Addendum 3: Under prodding, Rand continues to clarify his point.
But of course, until now, I said nothing about space exploration. I thought we were talking about humanity moving out into space, which is much less about space exploration than space development.

Well, I might be disposed to agree with that point, if we are speaking in the long run (by which, I mean, at least decades) and if we're talking about economic development. But NASA, for all of it's faults, will have as much to do about the opening of the space frontier as Lewis and Clark did about the opening of the American West. If that means that one foresees that by--say--2060 the greater part of human activity on the Moon and Mars will be private, then, sure, that is a rational view to take. Of course, one suspects that by that time NASA will be sending expeditions to the Outer Planets.
It looks like "Mother Sheehan" has, as my late Irish grandmother would have suggested, gone to see the wee folk.
Anti-war protestor Cindy Sheehan, whose soldier son Casey was killed in Iraq, is calling for Bush's "impeachment," and for Israel to get out of Palestine!

"You get America out of Iraq and Israel out of Palestine and you'll stop the terrorism," Sheehan declares.

Sheehan, who is asking for a second meeting with President Bush, says defiantly: "My son was killed in 2004. I am not paying my taxes for 2004. You killed my son, George Bush, and I don't owe you a give my son back and I'll pay my taxes. Come after me (for back taxes) and we'll put this war on trial."

"And now I'm going to use another 'I' word - impeachment - because we cannot have these people pardoned. They need to be tried on war crimes and go to jail."

The 48-year-old California mom remains tented up in a ditch along the one-lane road that leads to Bush's Texas ranch.

As her protest entered its second week, hundreds of people with conflicting opinions about the war in Iraq descended on the area.

Hmm. What do the Israelis have to do with the death of Casey Sheehan?

Addendum: Meanwhile, according to Michelle Malkin, Mr. Sheehan may be filing for divorce. I'm sure that "Mother Sheehan" will blame Bush or maybe the Israelis for that too.

Addendum 2: Byron York has a good run down of some of the dubious people behind "Mother Sheehan." And Angry in the Great White North has some more about the Cult of Mother Sheehan, including talk of a "holy war" against the war on terror.

Saturday, August 13, 2005

Friday, August 12, 2005

Looks like Cindy Sheehan's encampment near Crawford has become the Mecca for every nut case peacnik in the country. Good, I say. As a Texan, I know what the horrdendous heat and humidity is like there at this time of year. That's why the President takes his vacations there, in order to make the White House press corps suffer. And so the anti war left will suffer far more than is in the capacity of human beings to inflict.

Addendum: It just occured to me that the President could really stick it to these people by invitinf Casey Sheehan's other relations to the ranch. Feed them some barbeque. Then get them in a joint press conference to tell their point of view, which seems to be different that Cindy's.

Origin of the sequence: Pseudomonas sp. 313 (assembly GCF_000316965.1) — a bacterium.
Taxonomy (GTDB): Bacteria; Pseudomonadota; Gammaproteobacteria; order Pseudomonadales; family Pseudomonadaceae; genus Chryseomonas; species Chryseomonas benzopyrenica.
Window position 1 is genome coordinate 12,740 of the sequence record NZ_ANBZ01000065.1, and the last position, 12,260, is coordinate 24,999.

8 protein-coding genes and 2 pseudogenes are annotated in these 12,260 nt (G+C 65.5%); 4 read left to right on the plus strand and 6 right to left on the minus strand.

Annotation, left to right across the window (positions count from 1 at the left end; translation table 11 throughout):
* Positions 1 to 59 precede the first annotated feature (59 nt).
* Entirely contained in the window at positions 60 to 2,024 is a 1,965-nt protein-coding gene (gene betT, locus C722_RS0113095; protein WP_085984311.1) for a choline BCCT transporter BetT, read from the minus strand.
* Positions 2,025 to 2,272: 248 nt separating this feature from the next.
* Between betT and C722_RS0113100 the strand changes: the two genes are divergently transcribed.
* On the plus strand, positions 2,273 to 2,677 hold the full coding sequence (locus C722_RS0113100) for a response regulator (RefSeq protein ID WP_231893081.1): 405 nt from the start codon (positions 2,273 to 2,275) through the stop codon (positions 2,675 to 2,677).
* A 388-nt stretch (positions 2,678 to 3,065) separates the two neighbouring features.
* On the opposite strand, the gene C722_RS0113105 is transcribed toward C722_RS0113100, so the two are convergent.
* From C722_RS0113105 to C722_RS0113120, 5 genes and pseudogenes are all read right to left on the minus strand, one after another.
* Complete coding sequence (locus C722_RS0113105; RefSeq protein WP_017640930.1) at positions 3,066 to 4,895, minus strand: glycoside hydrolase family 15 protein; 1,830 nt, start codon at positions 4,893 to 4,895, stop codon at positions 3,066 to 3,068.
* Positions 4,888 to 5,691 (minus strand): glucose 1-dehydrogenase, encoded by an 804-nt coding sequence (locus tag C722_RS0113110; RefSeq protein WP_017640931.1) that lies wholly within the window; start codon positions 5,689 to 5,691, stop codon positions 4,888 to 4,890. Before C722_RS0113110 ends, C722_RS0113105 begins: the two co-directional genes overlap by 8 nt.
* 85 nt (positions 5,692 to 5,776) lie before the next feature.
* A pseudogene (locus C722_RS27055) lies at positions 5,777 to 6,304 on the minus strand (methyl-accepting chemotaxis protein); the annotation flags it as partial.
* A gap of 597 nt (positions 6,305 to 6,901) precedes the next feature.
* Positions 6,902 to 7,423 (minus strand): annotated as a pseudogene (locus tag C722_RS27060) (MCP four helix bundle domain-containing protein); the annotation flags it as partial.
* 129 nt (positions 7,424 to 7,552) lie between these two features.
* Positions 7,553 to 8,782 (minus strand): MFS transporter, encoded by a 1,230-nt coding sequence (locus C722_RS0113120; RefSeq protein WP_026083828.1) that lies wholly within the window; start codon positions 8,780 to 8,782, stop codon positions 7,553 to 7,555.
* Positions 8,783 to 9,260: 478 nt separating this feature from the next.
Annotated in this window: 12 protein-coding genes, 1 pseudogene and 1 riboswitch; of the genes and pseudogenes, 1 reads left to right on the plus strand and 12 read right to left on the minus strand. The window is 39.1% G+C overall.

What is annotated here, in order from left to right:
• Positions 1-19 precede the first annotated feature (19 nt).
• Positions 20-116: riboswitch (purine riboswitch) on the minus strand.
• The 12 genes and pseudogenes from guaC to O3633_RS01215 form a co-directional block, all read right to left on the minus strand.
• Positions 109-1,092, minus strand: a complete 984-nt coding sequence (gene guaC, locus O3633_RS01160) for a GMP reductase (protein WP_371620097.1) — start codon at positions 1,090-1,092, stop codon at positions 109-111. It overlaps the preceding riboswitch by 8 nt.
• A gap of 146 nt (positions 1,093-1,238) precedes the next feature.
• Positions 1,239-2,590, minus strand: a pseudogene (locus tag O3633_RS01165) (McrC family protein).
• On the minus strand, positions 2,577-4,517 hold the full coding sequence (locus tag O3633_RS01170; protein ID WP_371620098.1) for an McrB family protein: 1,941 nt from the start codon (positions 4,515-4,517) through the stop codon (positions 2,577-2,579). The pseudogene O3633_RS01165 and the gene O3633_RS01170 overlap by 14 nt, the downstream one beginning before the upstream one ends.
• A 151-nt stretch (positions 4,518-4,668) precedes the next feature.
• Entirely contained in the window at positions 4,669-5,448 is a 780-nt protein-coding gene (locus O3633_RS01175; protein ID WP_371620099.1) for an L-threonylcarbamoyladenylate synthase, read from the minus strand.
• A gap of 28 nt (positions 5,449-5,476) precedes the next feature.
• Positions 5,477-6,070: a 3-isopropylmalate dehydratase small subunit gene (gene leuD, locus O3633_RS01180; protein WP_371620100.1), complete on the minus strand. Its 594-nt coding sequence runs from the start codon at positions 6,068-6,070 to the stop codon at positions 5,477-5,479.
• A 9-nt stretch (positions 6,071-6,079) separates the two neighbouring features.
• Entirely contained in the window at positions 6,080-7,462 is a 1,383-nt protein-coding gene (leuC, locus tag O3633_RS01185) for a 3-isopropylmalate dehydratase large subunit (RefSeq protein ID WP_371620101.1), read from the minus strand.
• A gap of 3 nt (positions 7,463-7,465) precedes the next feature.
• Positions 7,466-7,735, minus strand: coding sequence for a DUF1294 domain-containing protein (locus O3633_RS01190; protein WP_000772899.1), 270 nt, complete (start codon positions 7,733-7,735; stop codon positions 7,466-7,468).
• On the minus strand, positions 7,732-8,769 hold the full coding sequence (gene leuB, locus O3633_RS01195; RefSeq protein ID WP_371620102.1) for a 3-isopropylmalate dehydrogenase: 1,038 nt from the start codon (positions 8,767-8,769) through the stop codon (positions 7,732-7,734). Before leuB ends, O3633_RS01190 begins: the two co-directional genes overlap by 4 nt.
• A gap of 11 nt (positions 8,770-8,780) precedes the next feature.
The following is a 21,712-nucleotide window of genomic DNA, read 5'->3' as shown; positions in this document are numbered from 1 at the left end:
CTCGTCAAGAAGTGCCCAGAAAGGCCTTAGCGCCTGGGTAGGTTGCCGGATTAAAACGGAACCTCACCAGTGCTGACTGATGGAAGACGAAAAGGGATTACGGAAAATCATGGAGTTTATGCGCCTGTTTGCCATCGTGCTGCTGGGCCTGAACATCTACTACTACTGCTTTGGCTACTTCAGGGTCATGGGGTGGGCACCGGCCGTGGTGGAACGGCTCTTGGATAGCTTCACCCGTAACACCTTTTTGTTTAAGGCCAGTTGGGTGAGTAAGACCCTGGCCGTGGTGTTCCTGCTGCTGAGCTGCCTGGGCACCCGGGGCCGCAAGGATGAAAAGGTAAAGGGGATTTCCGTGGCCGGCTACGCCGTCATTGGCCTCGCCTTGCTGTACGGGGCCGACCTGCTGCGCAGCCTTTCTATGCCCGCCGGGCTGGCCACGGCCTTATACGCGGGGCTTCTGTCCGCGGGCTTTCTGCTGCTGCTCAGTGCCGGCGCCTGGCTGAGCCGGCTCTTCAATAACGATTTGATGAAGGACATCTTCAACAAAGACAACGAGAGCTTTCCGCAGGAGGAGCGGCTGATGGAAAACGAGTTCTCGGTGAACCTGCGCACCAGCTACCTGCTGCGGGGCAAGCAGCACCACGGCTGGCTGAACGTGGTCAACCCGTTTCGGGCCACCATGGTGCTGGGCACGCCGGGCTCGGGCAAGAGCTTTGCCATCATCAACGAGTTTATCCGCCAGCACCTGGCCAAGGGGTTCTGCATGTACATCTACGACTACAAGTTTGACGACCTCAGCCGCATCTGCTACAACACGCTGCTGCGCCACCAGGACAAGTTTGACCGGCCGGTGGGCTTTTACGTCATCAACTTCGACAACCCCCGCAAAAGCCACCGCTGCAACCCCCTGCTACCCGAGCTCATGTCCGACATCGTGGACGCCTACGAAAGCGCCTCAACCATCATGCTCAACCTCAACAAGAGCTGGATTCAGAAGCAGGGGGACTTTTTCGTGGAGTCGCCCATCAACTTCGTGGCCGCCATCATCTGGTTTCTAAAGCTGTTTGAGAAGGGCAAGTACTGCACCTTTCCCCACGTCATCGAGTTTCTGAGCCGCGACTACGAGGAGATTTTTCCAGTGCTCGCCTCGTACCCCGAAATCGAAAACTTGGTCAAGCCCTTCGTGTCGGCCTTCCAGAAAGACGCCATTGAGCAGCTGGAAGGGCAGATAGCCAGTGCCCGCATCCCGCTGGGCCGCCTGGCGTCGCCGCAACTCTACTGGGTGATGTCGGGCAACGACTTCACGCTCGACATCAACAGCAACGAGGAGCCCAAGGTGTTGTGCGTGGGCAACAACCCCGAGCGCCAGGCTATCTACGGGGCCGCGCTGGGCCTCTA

Yang Liwei, the first Chinese to orbit the Earth, reveals the goals of some upcoming Shenzhou missions.
Latest in a series of travel pieces, A History Lovers Guide to Beijing.
National Review's Rich Lowry is the latest to call for the shuttle's retirement, not in 2010, but now, the better to get on with real space exploration.
Latest in a series of travel pieces, A History Lovers Guide to Stonehenge.

Thursday, August 11, 2005

Michael Fumento gives the back of his hand to that travesty of a TV series, Over There, which is apparently set in some part of Vietnam that has sand and Arabs.
Cindy Sheehan, the mother of a fallen soldier named Casey Sheehan, has apparently become deranged from grief and manipulation by anti war radicals to make a show of herself in front of President Bush's ranch in Crawford. Casey's grandparents, uncles, aunts, and numerous cousins are begging her to stop defiling the memory of her son for partisan, political purposes.
Michael Schiavo continues to outrage. He is apparently planning to file suit against some of the caregivers of his wife for medical malpractice. Not for failing to care for her, but for caring for her.
Five Cavalry Films by John Ford.
Latest in a series of travel pieces, A History Lovers Guide to Palermo.

Wednesday, August 10, 2005

The National Collegiate Athletic Association's executive committee, with not one Indian member, has decided that Indian names and mascots for College sports teams is offensive to Indians. Indians, on the other hand, find the NCAA's politically correct racism offensive.
The voice talent connected to Magnificent Desolation, Tom Hanks' new 3D Imax film about the Apollo Moon landings, include Paul Newman, Matt Damon, Matthew McConaughey, Morgan Freeman, John Travolta, Gary Sinise, Bill Paxton, Barry Pepper, Peter Scolari, Brian Cranston, John Corbett, Scott Glenn, Rita Wilson and Kevin Pollack.
Michael Schiavo, who moved heaven and Earth to do his wife in, has been named "Distinquished Guardian of the Year" by the Florida Guardianship Association. This is in the same grotesque spirit of naming Hannibal Lecter as "Gourmond of the Year."
Jason Apuzzo has discovered that Hollywood has finally discovered the War on Terror. The bad news is that they seem to be making films supporting the terrorists. But he has a solution:
The proper 'response' for this sort of thing is simple, if complex in execution. At some point conservatives need to raise capital, pick up cameras and start making movies of their own - much like Mel Gibson did with "The Passion." And conservatives should do this not simply to 'rebut' the other side, but to add depth and imagination to what has become a wasteland of popular entertainment. Most Hollywood insiders - even liberals - agree that Hollywood is in a creative depression. More conservative voices can only help what has become a bleak situation for the town, both artistically and financially.